But in the VaaS world, that approach is not going to get us to where we need to be. Both parties must stay focused on what they’re trying to do together. This is where your employees need the culture supporting them.

Keeping value front and center.

As with the customer success criteria for any project, building this culture starts with clearly and frequently communicating the company values. Leadership should repeat them until they’re tired of repeating them, and then keep repeating them.

Your customer stories should focus on value achieved. Your employees of month should be consistently rewarded for exemplifying these values, as voted by their colleagues. Every employee should be evaluated on how well they execute on these values within the context of their role.

Culture in action.

Here’s an example of how a culture of value impacts employees. We had a customer with a large number of open tickets and support requests. They were getting frustrated by how long it was taking to resolve some issues, and rightfully so. The customer success representative was getting frustrated with the number of requests and unreasonable customer expectations for turnaround time. Their egos clashed and they got caught up in a you-versus-me dynamic and lost sight of the big picture.

That employee came to an all-hands meeting where they saw a presentation of a case study where the customer achieved seven-digit savings. They saw someone get an award based on having delivered measurable success for this customer. They compared that to what they were doing and realized they should be aspiring to something greater than this back and forth at the ground level. They reengaged with that customer in a different spirit, refocusing on the success criteria and the bigger picture. They got back in the game, and resolved what actually mattered for their business.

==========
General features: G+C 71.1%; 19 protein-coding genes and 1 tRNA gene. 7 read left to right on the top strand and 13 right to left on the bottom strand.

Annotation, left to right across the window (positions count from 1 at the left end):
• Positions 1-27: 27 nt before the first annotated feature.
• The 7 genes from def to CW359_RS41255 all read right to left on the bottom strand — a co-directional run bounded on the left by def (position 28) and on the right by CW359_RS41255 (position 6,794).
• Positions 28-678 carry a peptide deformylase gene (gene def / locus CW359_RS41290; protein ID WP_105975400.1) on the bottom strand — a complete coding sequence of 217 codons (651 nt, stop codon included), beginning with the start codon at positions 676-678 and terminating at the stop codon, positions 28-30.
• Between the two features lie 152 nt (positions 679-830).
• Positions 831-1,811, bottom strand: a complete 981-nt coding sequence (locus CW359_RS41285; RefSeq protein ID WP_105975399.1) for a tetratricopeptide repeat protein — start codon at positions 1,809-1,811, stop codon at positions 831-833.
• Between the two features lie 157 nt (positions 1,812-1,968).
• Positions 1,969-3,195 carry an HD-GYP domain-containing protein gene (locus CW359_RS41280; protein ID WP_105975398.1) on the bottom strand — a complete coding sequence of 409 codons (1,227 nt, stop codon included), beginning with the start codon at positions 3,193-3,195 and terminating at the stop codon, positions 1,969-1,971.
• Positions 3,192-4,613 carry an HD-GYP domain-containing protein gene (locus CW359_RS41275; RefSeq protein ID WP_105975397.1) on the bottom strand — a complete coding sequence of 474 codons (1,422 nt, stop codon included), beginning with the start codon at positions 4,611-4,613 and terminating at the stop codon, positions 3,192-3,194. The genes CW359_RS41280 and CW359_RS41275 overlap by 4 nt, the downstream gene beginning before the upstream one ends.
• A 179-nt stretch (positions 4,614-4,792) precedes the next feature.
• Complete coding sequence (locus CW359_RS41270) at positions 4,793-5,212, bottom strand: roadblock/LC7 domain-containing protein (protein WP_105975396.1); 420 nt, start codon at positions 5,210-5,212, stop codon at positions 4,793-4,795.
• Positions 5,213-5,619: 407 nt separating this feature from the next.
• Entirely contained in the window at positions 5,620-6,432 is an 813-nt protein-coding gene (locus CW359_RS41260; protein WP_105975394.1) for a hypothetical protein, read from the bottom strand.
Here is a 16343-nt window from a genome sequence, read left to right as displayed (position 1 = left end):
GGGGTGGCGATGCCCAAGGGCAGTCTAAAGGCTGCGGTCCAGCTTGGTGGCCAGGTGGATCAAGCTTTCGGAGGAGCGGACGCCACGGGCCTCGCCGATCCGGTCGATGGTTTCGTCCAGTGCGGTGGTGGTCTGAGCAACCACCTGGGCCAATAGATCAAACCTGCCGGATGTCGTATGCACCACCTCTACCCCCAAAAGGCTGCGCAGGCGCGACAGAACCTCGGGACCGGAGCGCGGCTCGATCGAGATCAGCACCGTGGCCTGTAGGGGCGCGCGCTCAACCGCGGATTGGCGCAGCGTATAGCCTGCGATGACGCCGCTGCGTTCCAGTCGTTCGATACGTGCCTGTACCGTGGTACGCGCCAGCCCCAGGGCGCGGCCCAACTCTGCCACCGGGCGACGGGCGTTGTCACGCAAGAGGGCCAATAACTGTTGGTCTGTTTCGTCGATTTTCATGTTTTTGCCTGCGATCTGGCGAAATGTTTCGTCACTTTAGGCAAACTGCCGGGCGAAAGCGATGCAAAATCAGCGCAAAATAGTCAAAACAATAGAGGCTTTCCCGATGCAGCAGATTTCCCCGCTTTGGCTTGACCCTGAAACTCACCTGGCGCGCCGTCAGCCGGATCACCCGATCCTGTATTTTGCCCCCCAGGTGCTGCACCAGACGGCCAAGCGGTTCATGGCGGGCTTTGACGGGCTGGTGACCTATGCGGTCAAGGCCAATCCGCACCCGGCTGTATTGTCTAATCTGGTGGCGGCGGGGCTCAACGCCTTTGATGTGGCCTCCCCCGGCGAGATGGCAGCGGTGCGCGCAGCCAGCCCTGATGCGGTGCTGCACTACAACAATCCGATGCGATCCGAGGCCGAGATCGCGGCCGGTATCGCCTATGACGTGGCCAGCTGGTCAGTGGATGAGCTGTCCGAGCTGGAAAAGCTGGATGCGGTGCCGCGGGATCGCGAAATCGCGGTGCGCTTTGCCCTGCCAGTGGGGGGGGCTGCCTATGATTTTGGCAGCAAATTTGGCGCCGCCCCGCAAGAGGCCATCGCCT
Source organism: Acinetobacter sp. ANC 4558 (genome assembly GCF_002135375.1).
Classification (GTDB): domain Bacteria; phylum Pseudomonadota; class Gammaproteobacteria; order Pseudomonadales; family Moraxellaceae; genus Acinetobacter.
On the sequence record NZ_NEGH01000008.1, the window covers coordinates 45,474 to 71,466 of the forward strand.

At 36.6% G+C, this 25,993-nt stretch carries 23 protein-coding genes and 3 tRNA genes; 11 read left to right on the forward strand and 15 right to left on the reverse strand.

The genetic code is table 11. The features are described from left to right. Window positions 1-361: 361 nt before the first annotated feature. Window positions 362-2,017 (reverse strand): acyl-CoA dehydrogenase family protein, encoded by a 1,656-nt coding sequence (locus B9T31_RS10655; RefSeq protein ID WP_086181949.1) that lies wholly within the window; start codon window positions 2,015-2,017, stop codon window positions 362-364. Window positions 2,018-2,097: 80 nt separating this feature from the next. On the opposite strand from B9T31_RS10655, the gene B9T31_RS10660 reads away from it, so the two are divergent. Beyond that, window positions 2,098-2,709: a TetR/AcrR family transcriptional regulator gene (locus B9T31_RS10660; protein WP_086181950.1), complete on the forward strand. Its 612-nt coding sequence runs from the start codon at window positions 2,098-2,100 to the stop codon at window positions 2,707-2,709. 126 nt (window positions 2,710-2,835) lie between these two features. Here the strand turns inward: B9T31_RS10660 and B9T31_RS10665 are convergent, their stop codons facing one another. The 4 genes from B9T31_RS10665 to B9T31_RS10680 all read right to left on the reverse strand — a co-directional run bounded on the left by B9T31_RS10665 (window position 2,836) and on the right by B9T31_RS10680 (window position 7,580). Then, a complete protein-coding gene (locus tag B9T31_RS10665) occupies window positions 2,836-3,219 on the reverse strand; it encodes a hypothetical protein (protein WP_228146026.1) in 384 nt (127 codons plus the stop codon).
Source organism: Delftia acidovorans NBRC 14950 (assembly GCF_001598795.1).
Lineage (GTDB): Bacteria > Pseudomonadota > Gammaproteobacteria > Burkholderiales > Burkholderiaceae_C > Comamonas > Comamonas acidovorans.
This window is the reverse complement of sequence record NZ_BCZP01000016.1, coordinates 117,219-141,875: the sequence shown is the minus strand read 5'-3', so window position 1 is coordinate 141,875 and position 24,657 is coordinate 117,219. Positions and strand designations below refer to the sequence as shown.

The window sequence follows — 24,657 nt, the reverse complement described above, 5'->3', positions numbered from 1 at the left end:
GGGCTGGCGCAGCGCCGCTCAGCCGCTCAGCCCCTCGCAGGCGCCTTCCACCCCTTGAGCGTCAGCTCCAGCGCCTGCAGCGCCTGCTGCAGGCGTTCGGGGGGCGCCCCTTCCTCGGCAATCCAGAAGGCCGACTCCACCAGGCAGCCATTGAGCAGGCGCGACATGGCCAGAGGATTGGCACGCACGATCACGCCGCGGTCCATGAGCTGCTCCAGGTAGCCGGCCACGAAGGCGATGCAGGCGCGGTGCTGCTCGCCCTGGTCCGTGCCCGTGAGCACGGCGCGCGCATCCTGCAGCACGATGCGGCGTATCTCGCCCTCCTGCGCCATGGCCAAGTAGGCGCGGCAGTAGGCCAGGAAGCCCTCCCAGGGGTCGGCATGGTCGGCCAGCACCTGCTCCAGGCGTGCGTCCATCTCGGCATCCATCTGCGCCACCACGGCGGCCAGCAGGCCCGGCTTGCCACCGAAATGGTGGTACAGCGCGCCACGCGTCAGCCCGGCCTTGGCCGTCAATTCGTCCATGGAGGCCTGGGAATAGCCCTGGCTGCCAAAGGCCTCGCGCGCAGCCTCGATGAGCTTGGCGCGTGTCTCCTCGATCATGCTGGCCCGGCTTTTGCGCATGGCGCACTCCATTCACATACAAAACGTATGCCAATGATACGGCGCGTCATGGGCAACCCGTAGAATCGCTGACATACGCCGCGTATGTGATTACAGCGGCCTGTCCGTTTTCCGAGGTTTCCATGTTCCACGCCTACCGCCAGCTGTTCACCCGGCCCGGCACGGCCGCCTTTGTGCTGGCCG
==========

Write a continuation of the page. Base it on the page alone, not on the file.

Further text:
The mind shift.

That takes maturity, diplomacy and the knowledge that you have the support of the organization behind you. When the customer asks for something employees are acculturated to ask, not why, but, “How does that support what we’re trying to achieve?” They ask clarifying questions. They dig deeper and map everything to what they are trying to achieve together. They listen and build trust and get customers to problem solve together with them.

Delivering Value as a Service puts a greater burden of responsibility on employees. That’s why they need a strong culture supporting them. The skills are easy to learn, once you’ve made the mind shift. It’s the mind shift that really delivers the value for both companies, and for everyone involved.

Is your company ready to deliver Value as a Service? To learn more, check out valueasaservice.com. Rob would love to hear your thoughts on this topic and how it applies to your company or industry.



Author of “Value as a Service: Embracing the Coming Disruption” Rob Bernshteyn is the CEO and President of Coupa, and drives the company’s strategy and execution. Rob has more than two decades experience in the business software industry. Rob is a guest lecturer at Harvard and Stanford business schools, and a frequent contributor to Forbes and Fortune magazines. He can often be heard providing commentary on major news programs including Bloomberg’s Money Moves and NPR Morning Edition.